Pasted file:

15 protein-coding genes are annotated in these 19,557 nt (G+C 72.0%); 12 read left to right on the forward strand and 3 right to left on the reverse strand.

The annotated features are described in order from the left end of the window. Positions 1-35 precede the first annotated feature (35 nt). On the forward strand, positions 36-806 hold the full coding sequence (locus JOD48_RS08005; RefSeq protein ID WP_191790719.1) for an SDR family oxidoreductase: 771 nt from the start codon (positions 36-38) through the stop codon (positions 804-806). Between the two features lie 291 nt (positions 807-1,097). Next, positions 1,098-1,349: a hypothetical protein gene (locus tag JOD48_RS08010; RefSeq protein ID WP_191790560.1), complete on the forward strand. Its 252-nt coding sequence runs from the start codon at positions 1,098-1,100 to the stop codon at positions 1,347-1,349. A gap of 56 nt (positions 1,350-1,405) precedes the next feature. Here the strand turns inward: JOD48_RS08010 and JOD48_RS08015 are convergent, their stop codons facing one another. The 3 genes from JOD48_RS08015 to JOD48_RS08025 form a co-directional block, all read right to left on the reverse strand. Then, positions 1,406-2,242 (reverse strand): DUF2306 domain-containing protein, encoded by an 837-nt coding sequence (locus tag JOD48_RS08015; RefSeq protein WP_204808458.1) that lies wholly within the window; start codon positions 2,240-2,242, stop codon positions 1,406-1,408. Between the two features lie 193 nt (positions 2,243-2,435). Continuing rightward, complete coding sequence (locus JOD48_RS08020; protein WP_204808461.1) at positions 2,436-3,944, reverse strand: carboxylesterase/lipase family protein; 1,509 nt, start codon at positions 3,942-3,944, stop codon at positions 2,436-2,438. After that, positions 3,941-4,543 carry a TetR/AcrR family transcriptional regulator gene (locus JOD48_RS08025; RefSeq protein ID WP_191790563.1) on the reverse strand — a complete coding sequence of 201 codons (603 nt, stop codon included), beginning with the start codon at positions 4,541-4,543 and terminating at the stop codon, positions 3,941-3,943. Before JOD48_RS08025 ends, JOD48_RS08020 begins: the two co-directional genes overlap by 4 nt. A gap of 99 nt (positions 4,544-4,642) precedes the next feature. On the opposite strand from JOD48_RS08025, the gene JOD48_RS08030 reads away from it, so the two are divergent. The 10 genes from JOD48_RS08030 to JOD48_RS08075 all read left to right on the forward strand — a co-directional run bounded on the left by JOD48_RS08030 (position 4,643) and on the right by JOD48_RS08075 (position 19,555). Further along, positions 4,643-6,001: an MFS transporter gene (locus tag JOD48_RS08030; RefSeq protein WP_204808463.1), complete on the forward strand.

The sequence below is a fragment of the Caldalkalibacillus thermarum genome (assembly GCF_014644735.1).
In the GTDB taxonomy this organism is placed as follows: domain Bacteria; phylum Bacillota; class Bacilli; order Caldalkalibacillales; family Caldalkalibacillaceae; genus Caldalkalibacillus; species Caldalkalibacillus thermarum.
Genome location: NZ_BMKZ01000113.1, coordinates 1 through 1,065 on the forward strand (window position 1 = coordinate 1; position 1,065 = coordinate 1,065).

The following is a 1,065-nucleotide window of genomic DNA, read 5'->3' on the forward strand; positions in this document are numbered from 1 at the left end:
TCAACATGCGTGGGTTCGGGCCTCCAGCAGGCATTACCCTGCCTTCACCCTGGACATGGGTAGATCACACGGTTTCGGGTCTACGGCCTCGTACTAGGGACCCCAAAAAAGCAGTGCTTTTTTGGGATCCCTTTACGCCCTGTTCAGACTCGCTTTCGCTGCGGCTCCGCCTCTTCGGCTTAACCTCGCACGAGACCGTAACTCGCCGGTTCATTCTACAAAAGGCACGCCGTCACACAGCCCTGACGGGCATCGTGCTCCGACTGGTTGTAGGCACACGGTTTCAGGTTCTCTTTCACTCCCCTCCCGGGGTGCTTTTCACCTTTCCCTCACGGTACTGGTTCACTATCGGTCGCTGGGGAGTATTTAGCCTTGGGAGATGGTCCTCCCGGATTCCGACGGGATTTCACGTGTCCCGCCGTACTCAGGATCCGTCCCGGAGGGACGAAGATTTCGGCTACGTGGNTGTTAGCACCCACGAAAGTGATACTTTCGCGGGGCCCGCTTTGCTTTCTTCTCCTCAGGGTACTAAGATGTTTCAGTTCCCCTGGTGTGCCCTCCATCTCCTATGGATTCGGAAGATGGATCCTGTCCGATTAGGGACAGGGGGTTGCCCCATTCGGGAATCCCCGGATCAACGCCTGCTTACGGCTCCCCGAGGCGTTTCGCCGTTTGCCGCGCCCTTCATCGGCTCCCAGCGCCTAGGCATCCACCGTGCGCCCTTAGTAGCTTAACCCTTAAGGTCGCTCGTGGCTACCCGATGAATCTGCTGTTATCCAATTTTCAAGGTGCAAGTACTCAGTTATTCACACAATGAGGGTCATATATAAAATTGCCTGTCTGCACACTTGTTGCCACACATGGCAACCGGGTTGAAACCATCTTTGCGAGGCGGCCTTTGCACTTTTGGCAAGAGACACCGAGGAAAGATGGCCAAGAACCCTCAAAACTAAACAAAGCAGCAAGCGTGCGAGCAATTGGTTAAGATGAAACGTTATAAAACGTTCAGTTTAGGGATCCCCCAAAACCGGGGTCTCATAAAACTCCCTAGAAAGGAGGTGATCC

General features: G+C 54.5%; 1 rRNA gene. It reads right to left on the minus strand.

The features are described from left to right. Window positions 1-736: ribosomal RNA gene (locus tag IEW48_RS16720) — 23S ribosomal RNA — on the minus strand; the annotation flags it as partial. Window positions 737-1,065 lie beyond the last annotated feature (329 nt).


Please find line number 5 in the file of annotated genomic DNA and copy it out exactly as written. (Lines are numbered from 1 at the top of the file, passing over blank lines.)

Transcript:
Genome location: NZ_BMKZ01000113.1, coordinates 1 through 1,065 on the forward strand (window position 1 = coordinate 1; position 1,065 = coordinate 1,065).